CARACAS, Venezuela — The Russian state-controlled oil firm Rosneft said Saturday it was ceasing operations in Venezuela and selling all of its assets in the country, a sudden move that could damage Venezuela’s already collapsing economy.
The United States had imposed sanctions on two Rosneft oil trading subsidiaries this year for helping Venezuela’s authoritarian president, Nicolás Maduro, stay in power. Those sanctions have hurt the company’s business elsewhere in the world.
By late 2019, Rosneft had emerged as the biggest economic ally of Mr. Maduro, accounting for up to two-thirds of the country’s oil trade and a significant share of crude production. The lifeline provided by Rosneft has allowed Mr. Maduro to maintain a flow of hard currency and supply the country with gasoline.
In a statement, Rosneft said it had agreed to sell its Venezuelan assets to an unnamed company that it described as wholly owned by the Russian government.
“Being a public international company, we took a decision that was in the interest of our shareholders,” Mikhail Leontyev, Rosneft’s spokesman, told Interfax, a Russian news agency. “Now, we have the right to expect American regulators to deliver on the promises that they have publicly made.”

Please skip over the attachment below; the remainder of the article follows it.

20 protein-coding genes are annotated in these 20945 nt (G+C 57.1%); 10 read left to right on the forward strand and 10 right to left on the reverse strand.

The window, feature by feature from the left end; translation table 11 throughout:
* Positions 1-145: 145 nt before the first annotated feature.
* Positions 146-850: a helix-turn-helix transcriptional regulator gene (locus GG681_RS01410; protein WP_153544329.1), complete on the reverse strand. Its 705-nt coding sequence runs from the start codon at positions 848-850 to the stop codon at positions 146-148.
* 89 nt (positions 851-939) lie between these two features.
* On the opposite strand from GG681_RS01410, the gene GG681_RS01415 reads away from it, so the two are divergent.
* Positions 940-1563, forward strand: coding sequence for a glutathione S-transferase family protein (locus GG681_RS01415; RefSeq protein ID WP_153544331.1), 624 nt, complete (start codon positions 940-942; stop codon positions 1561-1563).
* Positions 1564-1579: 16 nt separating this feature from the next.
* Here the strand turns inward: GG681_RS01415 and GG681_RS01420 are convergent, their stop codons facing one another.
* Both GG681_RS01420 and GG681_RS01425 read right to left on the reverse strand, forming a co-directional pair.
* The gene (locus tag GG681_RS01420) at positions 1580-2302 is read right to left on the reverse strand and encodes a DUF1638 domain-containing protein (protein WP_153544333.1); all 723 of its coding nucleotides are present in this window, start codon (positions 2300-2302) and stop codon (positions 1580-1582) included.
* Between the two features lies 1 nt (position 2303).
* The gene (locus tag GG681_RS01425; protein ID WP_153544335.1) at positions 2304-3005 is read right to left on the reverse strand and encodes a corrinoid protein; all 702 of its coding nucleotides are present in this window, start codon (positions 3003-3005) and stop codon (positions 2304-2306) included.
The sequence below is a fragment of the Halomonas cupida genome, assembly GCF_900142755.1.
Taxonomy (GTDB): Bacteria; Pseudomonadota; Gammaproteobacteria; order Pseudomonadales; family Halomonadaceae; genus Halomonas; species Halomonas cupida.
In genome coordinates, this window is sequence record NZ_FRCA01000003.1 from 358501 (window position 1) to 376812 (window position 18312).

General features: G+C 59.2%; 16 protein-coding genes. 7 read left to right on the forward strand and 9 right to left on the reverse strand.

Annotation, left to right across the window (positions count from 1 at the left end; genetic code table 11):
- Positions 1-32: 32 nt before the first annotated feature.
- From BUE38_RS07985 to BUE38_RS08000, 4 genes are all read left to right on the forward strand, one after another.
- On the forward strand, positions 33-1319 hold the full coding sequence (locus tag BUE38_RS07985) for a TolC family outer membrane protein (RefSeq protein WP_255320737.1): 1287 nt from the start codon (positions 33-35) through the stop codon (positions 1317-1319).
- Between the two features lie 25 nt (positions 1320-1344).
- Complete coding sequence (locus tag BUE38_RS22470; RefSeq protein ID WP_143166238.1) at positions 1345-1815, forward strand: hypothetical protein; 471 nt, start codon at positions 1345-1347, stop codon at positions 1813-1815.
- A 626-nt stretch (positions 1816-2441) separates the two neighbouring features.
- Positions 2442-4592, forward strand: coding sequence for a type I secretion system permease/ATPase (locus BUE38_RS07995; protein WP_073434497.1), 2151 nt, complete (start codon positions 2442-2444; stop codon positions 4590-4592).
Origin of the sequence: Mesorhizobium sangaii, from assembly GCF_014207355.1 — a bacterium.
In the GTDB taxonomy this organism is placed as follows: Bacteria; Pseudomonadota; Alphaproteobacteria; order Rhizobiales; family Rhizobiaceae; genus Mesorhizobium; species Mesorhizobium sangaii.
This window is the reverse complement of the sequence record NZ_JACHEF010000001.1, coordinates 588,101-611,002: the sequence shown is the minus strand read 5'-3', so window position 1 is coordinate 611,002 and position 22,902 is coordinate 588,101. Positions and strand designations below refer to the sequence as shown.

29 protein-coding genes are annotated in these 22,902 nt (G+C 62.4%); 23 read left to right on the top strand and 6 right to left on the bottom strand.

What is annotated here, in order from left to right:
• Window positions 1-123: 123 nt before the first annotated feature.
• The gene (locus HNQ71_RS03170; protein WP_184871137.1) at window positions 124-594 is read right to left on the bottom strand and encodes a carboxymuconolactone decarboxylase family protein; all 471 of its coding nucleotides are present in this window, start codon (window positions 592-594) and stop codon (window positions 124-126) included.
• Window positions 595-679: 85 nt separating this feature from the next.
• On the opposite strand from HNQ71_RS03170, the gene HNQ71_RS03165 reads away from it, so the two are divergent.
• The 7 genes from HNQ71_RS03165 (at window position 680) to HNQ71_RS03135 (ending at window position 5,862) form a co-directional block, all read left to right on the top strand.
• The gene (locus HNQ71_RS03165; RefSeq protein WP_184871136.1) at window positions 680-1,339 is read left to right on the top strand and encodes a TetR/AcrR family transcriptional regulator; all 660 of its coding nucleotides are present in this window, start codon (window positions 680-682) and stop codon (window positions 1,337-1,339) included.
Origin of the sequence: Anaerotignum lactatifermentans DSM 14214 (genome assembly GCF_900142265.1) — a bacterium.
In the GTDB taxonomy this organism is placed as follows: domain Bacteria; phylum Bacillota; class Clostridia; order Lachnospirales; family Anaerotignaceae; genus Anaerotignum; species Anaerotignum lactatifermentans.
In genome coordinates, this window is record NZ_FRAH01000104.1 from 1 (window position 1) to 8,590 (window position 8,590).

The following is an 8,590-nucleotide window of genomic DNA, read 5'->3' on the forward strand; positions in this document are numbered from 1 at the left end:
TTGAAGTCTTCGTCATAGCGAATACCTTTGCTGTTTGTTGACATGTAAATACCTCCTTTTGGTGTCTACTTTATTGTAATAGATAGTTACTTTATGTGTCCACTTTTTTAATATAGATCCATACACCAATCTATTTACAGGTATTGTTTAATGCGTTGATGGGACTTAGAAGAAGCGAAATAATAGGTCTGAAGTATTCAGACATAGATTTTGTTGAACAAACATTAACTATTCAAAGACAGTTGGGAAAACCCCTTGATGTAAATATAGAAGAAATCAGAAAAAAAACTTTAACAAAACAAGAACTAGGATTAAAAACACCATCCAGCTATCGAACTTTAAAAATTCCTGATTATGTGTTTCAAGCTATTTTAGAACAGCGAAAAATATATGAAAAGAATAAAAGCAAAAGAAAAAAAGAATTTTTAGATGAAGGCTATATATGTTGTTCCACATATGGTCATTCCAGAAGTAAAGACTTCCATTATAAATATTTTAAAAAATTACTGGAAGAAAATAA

Rosneft’s withdrawal from Venezuela could deal a blow to the country’s declining oil industry, which has struggled to deal with tightening American sanctions and, more recently, the fall of global oil prices.
It is unclear, however, whether the announcement would really result in Rosneft’s exit from Venezuela.
The lack of publicly disclosed details on the sale, combined with an unusual compensation structure and the involvement of a Russian state-owned buyer, may allow Rosneft to continue doing business with Mr. Maduro under a different name to bypass American sanctions.
Industry executives with interests in Venezuela said Rosneft appears to want to take its name out of the Venezuelan headlines without substantially changing Russia’s role in Venezuela.
The Trump administration this month sanctioned TNK Trading International, a subsidiary of Rosneft, after it stepped up shipments of Venezuelan crude to circumvent American sanctions against Venezuelan oil.
Sanctions on two Rosneft subsidiaries that were shipping Venezuelan oil have led China and India to slow purchases, leading to a near-overflow of petroleum storage tanks in Venezuelan ports. That has put further pressure on Venezuelan production, which had stabilized at 750,000 barrels early this year but is now falling as the coronavirus is reducing energy demand and forcing Venezuela to sell what it can at highly discounted prices.
Anatoly Kurmanaev reported from Caracas, and Clifford Krauss from Houston. Ivan Nechepurenko in Moscow contributed reporting from Moscow.